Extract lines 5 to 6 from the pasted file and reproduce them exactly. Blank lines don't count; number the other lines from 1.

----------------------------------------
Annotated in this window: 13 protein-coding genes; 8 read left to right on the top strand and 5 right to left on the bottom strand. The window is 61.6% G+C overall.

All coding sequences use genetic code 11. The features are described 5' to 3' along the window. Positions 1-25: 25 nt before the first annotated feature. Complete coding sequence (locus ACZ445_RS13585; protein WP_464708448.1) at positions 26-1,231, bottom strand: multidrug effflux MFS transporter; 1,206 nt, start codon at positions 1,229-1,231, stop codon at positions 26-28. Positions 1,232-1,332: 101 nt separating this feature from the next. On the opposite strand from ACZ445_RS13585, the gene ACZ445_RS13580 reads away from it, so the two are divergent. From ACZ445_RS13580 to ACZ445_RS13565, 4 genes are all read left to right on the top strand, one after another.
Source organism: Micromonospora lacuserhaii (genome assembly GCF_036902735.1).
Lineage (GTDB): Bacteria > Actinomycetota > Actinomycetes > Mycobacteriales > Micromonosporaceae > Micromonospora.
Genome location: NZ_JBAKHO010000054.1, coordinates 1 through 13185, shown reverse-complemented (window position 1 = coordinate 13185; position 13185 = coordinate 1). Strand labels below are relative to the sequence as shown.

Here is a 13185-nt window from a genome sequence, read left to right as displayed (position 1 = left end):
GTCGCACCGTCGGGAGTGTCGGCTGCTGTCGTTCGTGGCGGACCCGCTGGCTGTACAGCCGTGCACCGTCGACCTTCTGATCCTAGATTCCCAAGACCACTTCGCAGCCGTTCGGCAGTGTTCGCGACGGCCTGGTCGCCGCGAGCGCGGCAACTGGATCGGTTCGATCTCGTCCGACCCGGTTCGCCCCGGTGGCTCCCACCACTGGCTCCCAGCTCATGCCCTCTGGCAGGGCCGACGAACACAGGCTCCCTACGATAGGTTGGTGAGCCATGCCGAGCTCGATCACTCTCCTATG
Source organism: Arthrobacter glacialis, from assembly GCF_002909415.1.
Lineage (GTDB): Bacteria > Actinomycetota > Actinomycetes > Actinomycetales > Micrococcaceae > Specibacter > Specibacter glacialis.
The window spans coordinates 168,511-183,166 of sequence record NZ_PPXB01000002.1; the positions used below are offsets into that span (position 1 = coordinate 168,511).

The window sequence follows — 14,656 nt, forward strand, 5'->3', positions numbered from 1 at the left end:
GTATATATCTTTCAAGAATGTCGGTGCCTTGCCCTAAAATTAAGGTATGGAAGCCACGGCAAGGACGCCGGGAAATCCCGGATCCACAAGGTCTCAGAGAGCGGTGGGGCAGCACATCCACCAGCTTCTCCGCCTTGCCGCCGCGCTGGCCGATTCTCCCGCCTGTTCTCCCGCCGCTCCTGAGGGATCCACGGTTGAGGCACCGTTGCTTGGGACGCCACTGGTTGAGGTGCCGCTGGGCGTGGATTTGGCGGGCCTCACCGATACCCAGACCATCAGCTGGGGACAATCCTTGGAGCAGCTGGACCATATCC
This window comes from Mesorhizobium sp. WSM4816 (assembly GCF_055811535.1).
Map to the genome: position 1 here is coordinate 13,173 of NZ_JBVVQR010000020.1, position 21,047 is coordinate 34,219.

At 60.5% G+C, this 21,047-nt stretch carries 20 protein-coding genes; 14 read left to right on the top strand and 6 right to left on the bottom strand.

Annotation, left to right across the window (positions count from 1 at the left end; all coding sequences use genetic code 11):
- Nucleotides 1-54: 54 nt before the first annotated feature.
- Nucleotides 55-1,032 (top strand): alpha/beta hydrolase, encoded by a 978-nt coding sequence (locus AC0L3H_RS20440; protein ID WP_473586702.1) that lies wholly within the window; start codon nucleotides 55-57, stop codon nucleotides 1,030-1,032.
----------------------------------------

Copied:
Genome location: NZ_JBAKHO010000054.1, coordinates 1 through 13185, shown reverse-complemented (window position 1 = coordinate 13185; position 13185 = coordinate 1). Strand labels below are relative to the sequence as shown.

Here is a 13185-nt window from a genome sequence, read left to right as displayed (position 1 = left end):